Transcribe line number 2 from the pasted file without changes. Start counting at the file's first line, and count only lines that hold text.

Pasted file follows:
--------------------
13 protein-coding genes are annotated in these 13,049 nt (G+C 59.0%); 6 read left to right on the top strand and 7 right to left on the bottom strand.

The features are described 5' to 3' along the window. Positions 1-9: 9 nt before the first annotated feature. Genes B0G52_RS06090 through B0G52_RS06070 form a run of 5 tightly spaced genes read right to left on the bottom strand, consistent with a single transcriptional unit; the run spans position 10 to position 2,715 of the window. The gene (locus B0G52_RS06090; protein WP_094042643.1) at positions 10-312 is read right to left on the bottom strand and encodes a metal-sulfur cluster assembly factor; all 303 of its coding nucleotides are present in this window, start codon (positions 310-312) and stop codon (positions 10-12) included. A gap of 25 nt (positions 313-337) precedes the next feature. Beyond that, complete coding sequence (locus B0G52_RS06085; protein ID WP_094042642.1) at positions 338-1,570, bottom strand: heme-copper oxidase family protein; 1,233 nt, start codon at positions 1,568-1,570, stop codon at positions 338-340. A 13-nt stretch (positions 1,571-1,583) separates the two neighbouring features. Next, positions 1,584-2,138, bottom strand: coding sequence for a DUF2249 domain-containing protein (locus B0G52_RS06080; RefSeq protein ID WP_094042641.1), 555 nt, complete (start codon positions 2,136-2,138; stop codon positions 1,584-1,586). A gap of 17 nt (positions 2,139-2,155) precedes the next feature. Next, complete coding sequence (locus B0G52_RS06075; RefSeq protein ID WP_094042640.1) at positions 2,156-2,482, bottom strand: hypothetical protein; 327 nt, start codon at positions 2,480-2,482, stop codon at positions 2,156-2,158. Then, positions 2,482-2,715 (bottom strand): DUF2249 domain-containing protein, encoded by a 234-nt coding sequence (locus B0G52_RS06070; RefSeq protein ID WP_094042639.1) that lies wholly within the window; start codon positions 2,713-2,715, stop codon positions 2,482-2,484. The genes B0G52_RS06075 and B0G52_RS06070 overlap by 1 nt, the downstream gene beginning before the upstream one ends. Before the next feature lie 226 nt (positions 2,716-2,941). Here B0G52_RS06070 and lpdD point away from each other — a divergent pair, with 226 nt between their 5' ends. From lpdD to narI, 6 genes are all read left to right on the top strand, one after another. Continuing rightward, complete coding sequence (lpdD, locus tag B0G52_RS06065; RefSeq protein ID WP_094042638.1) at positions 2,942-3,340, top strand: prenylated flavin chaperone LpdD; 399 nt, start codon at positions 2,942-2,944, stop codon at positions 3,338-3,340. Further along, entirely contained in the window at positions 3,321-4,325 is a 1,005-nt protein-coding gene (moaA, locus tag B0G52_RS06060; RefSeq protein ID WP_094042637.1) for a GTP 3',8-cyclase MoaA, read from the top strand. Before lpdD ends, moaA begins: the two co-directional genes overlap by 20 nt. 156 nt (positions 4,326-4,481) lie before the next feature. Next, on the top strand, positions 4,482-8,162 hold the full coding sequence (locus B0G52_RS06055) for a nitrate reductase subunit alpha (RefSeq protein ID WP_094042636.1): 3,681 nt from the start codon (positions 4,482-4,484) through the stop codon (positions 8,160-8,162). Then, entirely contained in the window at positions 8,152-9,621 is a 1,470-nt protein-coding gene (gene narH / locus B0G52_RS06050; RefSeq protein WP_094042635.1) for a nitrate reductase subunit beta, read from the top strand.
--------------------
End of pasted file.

The features are described 5' to 3' along the window. Positions 1-9: 9 nt before the first annotated feature. Genes B0G52_RS06090 through B0G52_RS06070 form a run of 5 tightly spaced genes read right to left on the bottom strand, consistent with a single transcriptional unit; the run spans position 10 to position 2,715 of the window. The gene (locus B0G52_RS06090; protein WP_094042643.1) at positions 10-312 is read right to left on the bottom strand and encodes a metal-sulfur cluster assembly factor; all 303 of its coding nucleotides are present in this window, start codon (positions 310-312) and stop codon (positions 10-12) included. A gap of 25 nt (positions 313-337) precedes the next feature. Beyond that, complete coding sequence (locus B0G52_RS06085; protein ID WP_094042642.1) at positions 338-1,570, bottom strand: heme-copper oxidase family protein; 1,233 nt, start codon at positions 1,568-1,570, stop codon at positions 338-340. A 13-nt stretch (positions 1,571-1,583) separates the two neighbouring features. Next, positions 1,584-2,138, bottom strand: coding sequence for a DUF2249 domain-containing protein (locus B0G52_RS06080; RefSeq protein ID WP_094042641.1), 555 nt, complete (start codon positions 2,136-2,138; stop codon positions 1,584-1,586). A gap of 17 nt (positions 2,139-2,155) precedes the next feature. Next, complete coding sequence (locus B0G52_RS06075; RefSeq protein ID WP_094042640.1) at positions 2,156-2,482, bottom strand: hypothetical protein; 327 nt, start codon at positions 2,480-2,482, stop codon at positions 2,156-2,158. Then, positions 2,482-2,715 (bottom strand): DUF2249 domain-containing protein, encoded by a 234-nt coding sequence (locus B0G52_RS06070; RefSeq protein ID WP_094042639.1) that lies wholly within the window; start codon positions 2,713-2,715, stop codon positions 2,482-2,484. The genes B0G52_RS06075 and B0G52_RS06070 overlap by 1 nt, the downstream gene beginning before the upstream one ends. Before the next feature lie 226 nt (positions 2,716-2,941). Here B0G52_RS06070 and lpdD point away from each other — a divergent pair, with 226 nt between their 5' ends. From lpdD to narI, 6 genes are all read left to right on the top strand, one after another. Continuing rightward, complete coding sequence (lpdD, locus tag B0G52_RS06065; RefSeq protein ID WP_094042638.1) at positions 2,942-3,340, top strand: prenylated flavin chaperone LpdD; 399 nt, start codon at positions 2,942-2,944, stop codon at positions 3,338-3,340. Further along, entirely contained in the window at positions 3,321-4,325 is a 1,005-nt protein-coding gene (moaA, locus tag B0G52_RS06060; RefSeq protein ID WP_094042637.1) for a GTP 3',8-cyclase MoaA, read from the top strand. Before lpdD ends, moaA begins: the two co-directional genes overlap by 20 nt. 156 nt (positions 4,326-4,481) lie before the next feature. Next, on the top strand, positions 4,482-8,162 hold the full coding sequence (locus B0G52_RS06055) for a nitrate reductase subunit alpha (RefSeq protein ID WP_094042636.1): 3,681 nt from the start codon (positions 4,482-4,484) through the stop codon (positions 8,160-8,162). Then, entirely contained in the window at positions 8,152-9,621 is a 1,470-nt protein-coding gene (gene narH / locus B0G52_RS06050; RefSeq protein WP_094042635.1) for a nitrate reductase subunit beta, read from the top strand.